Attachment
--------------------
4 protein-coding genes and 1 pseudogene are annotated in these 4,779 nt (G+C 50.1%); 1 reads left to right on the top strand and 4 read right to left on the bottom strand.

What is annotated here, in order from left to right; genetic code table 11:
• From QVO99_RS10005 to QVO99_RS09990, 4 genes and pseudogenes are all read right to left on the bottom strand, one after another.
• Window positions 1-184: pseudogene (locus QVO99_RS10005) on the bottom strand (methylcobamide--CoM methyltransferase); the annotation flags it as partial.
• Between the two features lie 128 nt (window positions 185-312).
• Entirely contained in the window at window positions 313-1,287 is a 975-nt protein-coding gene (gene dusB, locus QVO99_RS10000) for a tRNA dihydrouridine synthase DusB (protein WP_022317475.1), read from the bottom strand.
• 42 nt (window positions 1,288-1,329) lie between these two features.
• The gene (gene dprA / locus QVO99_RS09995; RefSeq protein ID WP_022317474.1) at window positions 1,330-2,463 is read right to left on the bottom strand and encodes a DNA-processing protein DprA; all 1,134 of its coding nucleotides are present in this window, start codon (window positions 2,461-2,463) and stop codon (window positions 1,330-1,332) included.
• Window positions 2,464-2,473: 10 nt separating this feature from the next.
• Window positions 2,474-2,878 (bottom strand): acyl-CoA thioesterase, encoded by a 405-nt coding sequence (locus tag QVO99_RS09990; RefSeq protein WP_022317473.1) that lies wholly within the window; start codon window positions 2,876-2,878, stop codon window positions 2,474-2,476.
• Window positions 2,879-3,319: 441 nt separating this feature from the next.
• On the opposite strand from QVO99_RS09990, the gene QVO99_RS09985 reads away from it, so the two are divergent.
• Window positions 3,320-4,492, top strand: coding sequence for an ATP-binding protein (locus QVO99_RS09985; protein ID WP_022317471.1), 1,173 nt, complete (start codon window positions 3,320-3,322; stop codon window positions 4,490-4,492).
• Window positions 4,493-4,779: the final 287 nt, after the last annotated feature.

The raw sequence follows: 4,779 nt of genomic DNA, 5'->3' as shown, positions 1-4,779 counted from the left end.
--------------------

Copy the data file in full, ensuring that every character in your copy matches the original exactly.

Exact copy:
4 protein-coding genes and 1 pseudogene are annotated in these 4,779 nt (G+C 50.1%); 1 reads left to right on the top strand and 4 read right to left on the bottom strand.

What is annotated here, in order from left to right; genetic code table 11:
• From QVO99_RS10005 to QVO99_RS09990, 4 genes and pseudogenes are all read right to left on the bottom strand, one after another.
• Window positions 1-184: pseudogene (locus QVO99_RS10005) on the bottom strand (methylcobamide--CoM methyltransferase); the annotation flags it as partial.
• Between the two features lie 128 nt (window positions 185-312).
• Entirely contained in the window at window positions 313-1,287 is a 975-nt protein-coding gene (gene dusB, locus QVO99_RS10000) for a tRNA dihydrouridine synthase DusB (protein WP_022317475.1), read from the bottom strand.
• 42 nt (window positions 1,288-1,329) lie between these two features.
• The gene (gene dprA / locus QVO99_RS09995; RefSeq protein ID WP_022317474.1) at window positions 1,330-2,463 is read right to left on the bottom strand and encodes a DNA-processing protein DprA; all 1,134 of its coding nucleotides are present in this window, start codon (window positions 2,461-2,463) and stop codon (window positions 1,330-1,332) included.
• Window positions 2,464-2,473: 10 nt separating this feature from the next.
• Window positions 2,474-2,878 (bottom strand): acyl-CoA thioesterase, encoded by a 405-nt coding sequence (locus tag QVO99_RS09990; RefSeq protein WP_022317473.1) that lies wholly within the window; start codon window positions 2,876-2,878, stop codon window positions 2,474-2,476.
• Window positions 2,879-3,319: 441 nt separating this feature from the next.
• On the opposite strand from QVO99_RS09990, the gene QVO99_RS09985 reads away from it, so the two are divergent.
• Window positions 3,320-4,492, top strand: coding sequence for an ATP-binding protein (locus QVO99_RS09985; protein ID WP_022317471.1), 1,173 nt, complete (start codon window positions 3,320-3,322; stop codon window positions 4,490-4,492).
• Window positions 4,493-4,779: the final 287 nt, after the last annotated feature.

The raw sequence follows: 4,779 nt of genomic DNA, 5'->3' as shown, positions 1-4,779 counted from the left end.